When students face disciplinary charges, they have to deal with dozens of bylaws and rules they might never have heard of before, but until recently there was no group devoted to helping them through the process.

This semester, however, a judicial advisory group has been founded to guide other students through their hearing.

Senior Danielle Beyer is the chief advisor of the group and one of the students who helped get it started. “Really what we’re there for is for students going through the judicial process, we’re their advisors,” Beyer said. “Basically we lay it out for them and say, ‘Choose’.”

The group works closely with the Dean of Students’ office. “Their primary role is to provide students with a network of other students who understand [the disciplinary system],”Associate Dean of Students in charge of discipline Matt Burns said.

Until the group was formed, Burns and his office were the only resource available for students who needed judicial advice, but students weren’t always comfortable going to a member of the administration. “Very often students don’t see me in the role of providing information,” he said. “And I am not in the best role of helping them prepare their case.”

So the Dean of Students’ office assembled several students interested in student government and helping their classmates.

Senior and recruitment chair Shari-Lynn Cuomo, for example, is a member of the Mock Trial Organization, but that’s not why she joined. “It’s related on one level, but not really,” she said. “I [got involved in the group] because I saw students going through the system and not knowing what was coming.”

Junior James Marra also joined because he wanted to help fix a problem with the current system. “It crossed through my mind freshman or sophomore year when I read through the bylaws and saw that students were entitled to counsel,” he said.

However, the group will only act as advisors. Instead of being advocates for the student, they will be more like impartial guides. “We’re not their advocates, we’re not their lawyers, we’re not responsible for any decisions they make,” Beyer said. “We basically facilitate it for everybody.”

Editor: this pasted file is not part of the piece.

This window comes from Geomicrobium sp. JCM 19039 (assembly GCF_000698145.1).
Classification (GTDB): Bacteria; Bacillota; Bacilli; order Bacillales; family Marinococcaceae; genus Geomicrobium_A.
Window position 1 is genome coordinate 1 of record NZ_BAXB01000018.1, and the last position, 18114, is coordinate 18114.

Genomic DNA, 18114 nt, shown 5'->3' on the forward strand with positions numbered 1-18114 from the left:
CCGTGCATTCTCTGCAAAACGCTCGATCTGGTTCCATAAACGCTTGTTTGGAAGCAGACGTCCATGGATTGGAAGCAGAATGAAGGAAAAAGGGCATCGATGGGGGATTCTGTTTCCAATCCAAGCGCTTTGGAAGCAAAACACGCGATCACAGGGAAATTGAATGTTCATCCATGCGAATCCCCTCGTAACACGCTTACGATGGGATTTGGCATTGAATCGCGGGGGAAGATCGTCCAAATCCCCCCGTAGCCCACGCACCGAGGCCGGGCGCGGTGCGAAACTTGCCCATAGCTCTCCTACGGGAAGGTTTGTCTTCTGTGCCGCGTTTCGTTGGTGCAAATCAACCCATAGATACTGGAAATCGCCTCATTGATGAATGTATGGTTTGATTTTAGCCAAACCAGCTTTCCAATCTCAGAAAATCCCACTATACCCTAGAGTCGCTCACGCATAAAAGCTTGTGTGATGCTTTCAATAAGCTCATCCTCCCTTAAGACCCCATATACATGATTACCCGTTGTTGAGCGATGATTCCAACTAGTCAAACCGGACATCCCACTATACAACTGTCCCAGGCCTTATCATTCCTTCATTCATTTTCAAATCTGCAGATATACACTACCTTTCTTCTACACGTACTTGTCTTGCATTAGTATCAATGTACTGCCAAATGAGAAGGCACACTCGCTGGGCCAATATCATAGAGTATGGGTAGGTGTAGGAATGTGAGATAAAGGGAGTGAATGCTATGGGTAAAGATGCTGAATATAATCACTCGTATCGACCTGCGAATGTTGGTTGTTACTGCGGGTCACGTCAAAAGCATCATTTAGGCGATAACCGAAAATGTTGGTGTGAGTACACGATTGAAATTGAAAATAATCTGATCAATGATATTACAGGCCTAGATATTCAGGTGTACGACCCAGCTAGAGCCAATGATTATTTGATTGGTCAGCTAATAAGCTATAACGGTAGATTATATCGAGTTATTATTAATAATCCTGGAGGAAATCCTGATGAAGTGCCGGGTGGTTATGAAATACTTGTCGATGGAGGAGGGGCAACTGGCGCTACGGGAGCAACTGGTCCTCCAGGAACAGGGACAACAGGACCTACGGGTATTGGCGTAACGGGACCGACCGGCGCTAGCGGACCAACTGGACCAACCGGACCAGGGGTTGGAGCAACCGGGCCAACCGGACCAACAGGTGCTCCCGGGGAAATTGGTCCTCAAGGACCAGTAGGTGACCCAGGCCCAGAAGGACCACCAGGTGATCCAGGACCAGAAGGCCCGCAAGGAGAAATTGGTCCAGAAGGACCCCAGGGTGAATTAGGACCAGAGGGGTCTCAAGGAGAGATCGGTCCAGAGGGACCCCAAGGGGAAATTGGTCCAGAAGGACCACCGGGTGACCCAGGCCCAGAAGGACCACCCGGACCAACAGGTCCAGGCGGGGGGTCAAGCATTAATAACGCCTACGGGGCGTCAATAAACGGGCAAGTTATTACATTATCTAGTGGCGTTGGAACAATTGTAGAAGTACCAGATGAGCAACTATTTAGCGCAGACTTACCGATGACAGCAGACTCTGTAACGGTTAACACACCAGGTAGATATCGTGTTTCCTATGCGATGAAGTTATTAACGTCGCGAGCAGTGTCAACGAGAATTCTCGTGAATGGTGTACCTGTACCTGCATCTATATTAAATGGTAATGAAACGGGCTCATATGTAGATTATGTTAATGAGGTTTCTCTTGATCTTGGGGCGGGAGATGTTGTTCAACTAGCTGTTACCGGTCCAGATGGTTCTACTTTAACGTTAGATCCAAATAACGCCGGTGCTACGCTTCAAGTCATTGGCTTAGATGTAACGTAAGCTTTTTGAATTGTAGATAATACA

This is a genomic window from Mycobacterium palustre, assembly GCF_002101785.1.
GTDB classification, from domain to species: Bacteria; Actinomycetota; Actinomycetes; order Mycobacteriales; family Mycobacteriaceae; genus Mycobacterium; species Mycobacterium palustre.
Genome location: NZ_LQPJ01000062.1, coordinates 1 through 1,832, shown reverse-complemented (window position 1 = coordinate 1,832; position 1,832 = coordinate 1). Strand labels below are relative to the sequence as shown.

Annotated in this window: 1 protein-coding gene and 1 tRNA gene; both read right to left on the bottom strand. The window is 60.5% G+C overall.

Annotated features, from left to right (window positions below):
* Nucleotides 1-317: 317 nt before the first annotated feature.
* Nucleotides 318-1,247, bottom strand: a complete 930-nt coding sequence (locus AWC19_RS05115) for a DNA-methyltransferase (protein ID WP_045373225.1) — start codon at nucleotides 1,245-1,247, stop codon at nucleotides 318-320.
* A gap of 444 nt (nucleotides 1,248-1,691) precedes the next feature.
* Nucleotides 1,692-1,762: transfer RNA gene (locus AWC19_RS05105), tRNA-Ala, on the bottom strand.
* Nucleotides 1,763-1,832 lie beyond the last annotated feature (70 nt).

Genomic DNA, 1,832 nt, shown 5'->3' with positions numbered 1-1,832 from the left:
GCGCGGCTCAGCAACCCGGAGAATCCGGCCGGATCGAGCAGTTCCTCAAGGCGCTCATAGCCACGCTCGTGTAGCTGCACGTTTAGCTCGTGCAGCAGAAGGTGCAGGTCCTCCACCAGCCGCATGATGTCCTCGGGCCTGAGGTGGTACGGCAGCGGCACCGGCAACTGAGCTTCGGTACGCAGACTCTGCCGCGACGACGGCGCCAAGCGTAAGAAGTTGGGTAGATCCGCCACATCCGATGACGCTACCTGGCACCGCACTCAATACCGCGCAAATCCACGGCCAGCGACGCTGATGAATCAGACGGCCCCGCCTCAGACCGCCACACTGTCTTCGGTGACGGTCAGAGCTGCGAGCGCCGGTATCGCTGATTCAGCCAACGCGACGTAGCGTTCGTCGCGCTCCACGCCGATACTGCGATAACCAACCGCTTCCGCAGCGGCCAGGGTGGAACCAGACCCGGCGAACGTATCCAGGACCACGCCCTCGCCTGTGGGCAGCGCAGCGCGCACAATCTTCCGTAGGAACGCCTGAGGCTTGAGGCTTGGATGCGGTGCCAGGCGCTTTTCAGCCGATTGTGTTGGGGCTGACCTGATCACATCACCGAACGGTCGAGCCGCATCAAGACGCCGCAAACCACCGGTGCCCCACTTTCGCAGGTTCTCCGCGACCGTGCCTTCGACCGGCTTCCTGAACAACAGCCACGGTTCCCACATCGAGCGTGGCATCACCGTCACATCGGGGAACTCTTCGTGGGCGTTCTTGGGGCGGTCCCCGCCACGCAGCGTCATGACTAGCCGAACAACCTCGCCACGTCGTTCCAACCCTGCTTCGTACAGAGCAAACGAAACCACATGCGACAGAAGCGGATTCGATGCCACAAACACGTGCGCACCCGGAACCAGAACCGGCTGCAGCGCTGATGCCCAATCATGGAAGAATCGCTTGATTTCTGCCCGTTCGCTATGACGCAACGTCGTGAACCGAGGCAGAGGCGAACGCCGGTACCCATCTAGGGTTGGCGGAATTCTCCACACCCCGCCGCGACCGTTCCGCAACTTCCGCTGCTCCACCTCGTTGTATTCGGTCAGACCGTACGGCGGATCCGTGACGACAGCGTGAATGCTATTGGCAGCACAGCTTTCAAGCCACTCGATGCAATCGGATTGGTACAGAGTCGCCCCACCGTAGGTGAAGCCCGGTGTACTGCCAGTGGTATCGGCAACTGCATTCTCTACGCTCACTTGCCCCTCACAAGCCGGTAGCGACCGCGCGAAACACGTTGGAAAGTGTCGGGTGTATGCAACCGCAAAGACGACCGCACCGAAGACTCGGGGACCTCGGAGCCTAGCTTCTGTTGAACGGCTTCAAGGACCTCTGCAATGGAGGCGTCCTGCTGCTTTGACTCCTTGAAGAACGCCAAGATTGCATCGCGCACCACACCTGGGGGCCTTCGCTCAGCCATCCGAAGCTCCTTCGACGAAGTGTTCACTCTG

To make it easier for the students they help, the group is committed to confidentiality. “Confidentiality is one of our biggest things,” Beyer said. “It’s extremely important that students can trust us.”

Due to that confidentiality policy, few details were available about what work they have done so far. “It has been an especially slow year for hearings so far,” Burns said. “We have had the opportunity to use an advisor once.”

In that case, the student was advised mainly by junior and publicity chair Preeyel Dalal. “I think it really helped him because he didn’t know too much about the process,” Dalal said. “[We told him] the little details, like you need to dress up, you need to have your opening and closing statements prepared.”

The group is still in its very early stages. For example, Marra is an officer in charge of evaluating performance. However, a title for his office has not yet been decided on.

“We’re a pilot program,” Beyer said. “That’s why it’s not in the student handbook, because it’s not a promised program.”

But she was confident that it would not be a temporary program. “There’s no reason for it to not work.”

In most cases, students facing disciplinary charges by UR get a choice of what kind of hearing they would like to have.

“Students usually are given an opportunity to indicate their preference of whether they would rather have a student board or a faculty board,” Burns said.

Levesque can be reached at clevesque@campustimes.org.

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